if (this.<index>5__1 != -1)
    {
      this.<>2__current = this.<index>5__1;
      this.<>1__state = 1;
      return true;
    }
    goto default;
  }

  [DebuggerHidden]
  void IEnumerator.Reset()
  {
    throw new NotSupportedException();
  }

  void IDisposable.Dispose()
  {
  }
}

This is invalid C# code, because the compiler is allowed to do things the language doesn't allow, but which are legal in IL - for instance naming the variables in a way you couldn't to avoid name collisions.

But as you can see, the AllIndexesOf only constructs and returns an object, whose constructor only initializes some state. GetEnumerator only copies the object. The real work is done when you start enumerating (by calling the MoveNext method).

  • 9
    BTW, I added the following important point to the answer: Note that you should also check the str parameter for null, because extensions methods can be called on null values, as they're just syntactic sugar. – Lucas Trzesniewski May 12 '15 at 7:47
  • 2
    yield return is a nice idea in principle, but it has so many weird gotchas. Thanks for bringing this one to light! – nateirvin May 12 '15 at 21:32
  • So, basically an error would be thrown if the enumarator was run, as in a foreach? – MVCDS May 13 '15 at 15:42
  • 1
    @MVCDS Exactly. MoveNext is called under the hood by the foreach construct. I wrote an explanation of what foreach does in my answer explaining collection semantics if you'd like to see the exact pattern. – Lucas Trzesniewski May 13 '15 at 15:46
34

You have an iterator block. None of the code in that method is ever run outside of calls to MoveNext on the returned iterator. Calling the method does noting but create the state machine, and that won't ever fail (outside of extremes such as out of memory errors, stack overflows, or thread abort exceptions).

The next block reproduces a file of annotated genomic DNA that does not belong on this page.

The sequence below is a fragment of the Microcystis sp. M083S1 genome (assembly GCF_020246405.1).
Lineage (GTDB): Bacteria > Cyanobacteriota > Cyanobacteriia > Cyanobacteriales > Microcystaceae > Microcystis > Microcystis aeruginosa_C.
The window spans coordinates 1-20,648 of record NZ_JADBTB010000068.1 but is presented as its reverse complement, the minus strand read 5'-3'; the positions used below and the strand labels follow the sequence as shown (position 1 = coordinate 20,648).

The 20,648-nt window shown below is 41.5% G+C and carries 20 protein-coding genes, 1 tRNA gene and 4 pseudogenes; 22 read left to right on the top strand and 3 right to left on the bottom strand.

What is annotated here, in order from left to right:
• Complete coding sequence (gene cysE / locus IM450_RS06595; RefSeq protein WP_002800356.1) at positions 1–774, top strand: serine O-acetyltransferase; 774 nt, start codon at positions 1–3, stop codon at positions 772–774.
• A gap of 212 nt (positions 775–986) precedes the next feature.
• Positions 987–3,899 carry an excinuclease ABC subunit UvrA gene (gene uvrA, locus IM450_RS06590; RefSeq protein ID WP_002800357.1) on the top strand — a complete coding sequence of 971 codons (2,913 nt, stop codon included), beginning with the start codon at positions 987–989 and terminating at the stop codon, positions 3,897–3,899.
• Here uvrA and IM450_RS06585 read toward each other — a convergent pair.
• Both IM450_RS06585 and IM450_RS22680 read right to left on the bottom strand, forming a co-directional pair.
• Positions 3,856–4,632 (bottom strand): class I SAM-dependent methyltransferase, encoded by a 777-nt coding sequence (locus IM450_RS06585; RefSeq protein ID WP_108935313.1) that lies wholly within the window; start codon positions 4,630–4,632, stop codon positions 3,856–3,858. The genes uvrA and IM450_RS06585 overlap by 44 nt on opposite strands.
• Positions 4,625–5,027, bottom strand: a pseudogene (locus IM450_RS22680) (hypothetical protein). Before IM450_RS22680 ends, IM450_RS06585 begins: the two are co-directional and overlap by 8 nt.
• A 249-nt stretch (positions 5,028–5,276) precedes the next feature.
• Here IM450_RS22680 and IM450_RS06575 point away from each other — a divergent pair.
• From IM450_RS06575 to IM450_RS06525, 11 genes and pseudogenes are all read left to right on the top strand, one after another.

When you actually attempt to iterate the sequence you'll get the exceptions.

This is why the LINQ methods actually need two methods to have the error handling semantics they desire. They have a private method that is an iterator block, and then a non-iterator block method that does nothing but do the argument validation (so that it can be done eagerly, rather than it being deferred) while still deferring all other functionality.

So this is the general pattern:

public static IEnumerable<T> Foo<T>(
    this IEnumerable<T> souce, Func<T, bool> anotherArgument)
{
    //note, not an iterator block
    if(anotherArgument == null)
    {
        //TODO make a fuss
    }
    return FooImpl(source, anotherArgument);
}

private static IEnumerable<T> FooImpl<T>(
    IEnumerable<T> souce, Func<T, bool> anotherArgument)
{
    //TODO actual implementation as an iterator block
    yield break;
}
0

Enumerators, as the others have said, aren't evaluated until the time they start getting enumerated (i.e. the IEnumerable.GetNext method is called). Thus this

List<int> indexes = "a.b.c.d.e".AllIndexesOf(null).ToList<int>();

doesn't get evaluated until you start enumerating, i.e.

foreach(int index in indexes)
{
    // ArgumentNullException
}